My dad and I cobbled this hyperstrat monstrosity together from
A notable feature of this guitar is its electronics: it has a volume and tone control for each individual pickup.
I was inspired by videos of
In keeping with the spirit of random elements cobbled together that birthed the guitar, I named it the Chimera, after the creature from Greek mythology.
Here's the body before any work was done to it. Mew plushy for scale:
Here it is on Dad's workbench, about 60% complete. Note the big hole where the space for the "trem" bridge used to be - I'm not big on whammy bars, so we took it out. The huge hole was made with a router. The piece of (what we think is) teak, sourced from Gramps, would later plug this hole. You can see it to the right of the body.
Here's the guitar after it was completed, but before the strap was affixed. Note the bare tone pots - this iteration of the guitar (Chimera 1.0) did not yet have the tone controls installed. The center pickup - a hotrail - was not working.
Here's the Chimera 1.0 resting on my couch, a photo taken about 18 months later. This photograph has the strap in view. I chose it mostly based on the design, which seems to have been inspired by Mesoamerican art.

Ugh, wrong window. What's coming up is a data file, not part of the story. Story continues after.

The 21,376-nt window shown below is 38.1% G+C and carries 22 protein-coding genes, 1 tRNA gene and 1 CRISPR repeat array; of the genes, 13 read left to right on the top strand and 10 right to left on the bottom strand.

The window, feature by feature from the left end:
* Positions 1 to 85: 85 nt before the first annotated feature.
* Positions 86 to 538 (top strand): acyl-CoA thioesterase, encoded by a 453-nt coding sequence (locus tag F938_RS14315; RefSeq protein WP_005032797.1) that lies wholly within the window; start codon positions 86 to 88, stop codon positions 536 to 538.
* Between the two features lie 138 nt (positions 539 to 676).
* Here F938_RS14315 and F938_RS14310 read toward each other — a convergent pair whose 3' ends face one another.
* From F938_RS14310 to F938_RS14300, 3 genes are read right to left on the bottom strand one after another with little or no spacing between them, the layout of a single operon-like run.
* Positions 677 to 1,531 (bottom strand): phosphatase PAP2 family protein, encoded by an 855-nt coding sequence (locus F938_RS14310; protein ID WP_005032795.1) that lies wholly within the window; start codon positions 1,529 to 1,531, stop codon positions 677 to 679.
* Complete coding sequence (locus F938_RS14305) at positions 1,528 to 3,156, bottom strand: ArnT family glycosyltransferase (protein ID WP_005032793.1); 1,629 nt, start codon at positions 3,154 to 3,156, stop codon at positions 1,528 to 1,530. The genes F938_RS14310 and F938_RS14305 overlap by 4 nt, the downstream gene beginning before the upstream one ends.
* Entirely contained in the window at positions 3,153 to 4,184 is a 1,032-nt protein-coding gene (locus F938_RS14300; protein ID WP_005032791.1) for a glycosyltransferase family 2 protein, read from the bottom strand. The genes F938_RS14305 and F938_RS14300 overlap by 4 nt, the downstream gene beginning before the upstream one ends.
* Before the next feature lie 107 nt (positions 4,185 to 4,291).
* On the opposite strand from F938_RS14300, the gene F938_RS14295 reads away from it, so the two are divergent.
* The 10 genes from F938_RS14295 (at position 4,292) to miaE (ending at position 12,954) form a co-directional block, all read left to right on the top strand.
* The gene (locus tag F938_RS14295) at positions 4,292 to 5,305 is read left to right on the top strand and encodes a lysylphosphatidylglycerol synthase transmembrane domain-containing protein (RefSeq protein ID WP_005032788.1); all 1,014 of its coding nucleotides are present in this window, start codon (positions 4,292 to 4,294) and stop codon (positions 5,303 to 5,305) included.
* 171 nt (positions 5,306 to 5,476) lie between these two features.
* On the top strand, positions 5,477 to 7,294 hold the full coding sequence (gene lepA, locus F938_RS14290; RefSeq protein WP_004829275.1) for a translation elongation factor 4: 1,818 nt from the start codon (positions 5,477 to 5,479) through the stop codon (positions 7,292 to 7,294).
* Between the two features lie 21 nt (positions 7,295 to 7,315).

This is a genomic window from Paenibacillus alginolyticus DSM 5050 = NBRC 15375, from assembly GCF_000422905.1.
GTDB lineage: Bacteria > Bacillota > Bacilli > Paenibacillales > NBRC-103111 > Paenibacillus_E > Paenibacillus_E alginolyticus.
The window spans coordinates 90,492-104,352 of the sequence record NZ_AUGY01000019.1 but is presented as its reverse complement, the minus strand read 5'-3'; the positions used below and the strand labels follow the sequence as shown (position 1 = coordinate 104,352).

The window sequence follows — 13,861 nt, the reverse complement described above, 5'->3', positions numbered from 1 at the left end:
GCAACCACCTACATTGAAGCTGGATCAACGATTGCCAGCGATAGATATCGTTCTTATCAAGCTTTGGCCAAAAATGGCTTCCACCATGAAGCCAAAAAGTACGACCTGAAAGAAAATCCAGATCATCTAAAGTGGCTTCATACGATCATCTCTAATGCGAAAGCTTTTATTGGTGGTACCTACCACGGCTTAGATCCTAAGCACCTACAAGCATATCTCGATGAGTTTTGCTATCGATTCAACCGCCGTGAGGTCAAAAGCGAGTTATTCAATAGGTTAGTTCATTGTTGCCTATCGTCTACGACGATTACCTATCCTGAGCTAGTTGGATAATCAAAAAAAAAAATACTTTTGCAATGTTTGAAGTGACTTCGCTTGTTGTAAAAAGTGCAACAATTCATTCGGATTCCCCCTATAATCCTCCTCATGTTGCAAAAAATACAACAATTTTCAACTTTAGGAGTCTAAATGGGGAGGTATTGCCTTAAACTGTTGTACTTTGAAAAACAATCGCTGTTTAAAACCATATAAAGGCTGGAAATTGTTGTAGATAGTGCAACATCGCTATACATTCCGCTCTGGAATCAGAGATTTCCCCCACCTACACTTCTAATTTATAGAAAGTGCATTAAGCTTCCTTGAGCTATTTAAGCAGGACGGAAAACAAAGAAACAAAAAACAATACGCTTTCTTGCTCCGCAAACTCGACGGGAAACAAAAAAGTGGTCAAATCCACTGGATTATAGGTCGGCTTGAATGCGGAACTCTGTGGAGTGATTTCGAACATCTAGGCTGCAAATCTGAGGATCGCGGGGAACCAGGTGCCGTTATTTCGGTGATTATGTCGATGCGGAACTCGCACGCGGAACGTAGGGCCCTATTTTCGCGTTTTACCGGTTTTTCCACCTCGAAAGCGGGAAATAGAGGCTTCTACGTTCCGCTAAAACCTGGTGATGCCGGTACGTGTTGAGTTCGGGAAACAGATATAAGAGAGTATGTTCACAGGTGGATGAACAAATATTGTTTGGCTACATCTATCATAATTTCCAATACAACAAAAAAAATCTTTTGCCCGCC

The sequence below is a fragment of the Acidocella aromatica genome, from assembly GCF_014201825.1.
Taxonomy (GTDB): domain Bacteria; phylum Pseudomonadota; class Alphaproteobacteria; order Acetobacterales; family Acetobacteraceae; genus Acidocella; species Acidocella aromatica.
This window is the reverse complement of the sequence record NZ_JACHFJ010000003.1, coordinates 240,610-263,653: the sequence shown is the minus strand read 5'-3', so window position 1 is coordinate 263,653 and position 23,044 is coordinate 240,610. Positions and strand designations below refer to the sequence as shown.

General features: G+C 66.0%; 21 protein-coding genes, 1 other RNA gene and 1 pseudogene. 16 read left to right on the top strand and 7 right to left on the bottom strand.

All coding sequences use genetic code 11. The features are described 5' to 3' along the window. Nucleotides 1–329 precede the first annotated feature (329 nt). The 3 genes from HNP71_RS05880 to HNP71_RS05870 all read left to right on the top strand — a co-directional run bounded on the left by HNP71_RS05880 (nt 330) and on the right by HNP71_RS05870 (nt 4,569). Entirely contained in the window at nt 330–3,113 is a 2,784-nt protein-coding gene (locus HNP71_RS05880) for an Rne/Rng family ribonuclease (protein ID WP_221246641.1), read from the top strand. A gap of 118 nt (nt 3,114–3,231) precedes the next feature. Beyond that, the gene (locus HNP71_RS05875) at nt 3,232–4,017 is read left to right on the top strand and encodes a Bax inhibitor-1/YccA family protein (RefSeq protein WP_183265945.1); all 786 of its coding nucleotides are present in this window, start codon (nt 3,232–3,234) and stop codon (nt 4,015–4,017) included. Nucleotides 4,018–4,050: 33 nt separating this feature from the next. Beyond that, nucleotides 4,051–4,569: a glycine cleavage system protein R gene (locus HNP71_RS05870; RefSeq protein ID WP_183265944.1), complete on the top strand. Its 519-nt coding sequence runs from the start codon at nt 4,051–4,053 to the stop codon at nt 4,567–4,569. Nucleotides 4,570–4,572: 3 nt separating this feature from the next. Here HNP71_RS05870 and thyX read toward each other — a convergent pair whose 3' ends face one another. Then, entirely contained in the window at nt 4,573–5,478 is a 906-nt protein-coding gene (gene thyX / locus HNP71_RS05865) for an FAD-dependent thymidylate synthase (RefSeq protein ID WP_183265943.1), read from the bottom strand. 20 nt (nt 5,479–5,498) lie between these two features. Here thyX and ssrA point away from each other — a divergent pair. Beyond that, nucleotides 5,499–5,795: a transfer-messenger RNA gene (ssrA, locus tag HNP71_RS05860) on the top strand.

In July 2020 of the Common Era, I decided to finally install the tone pots (thus creating the Chimera 2.0). I did it mostly blind, so the neck pickup's tone sweep is reversed!
Here's some images of the wiring. I'm not a professional, so my electronics are a bit sloppy. This is
At last, here's the completed Chimera 2.0. Note the new pickup - I purchased a standard Strat single-coil
to go in the middle position. This means rather than the original
Tired of the teak bridge and erroneous Encore sticker, I did some
To give the guitar some personality, I'm going to put some stickers on the bridge - rather like Jerry's Alligator strat. Here I'm measuring the pickguard, to see how large a sticker I should buy! Looks like two and a bit tall, three and a half wide (inches).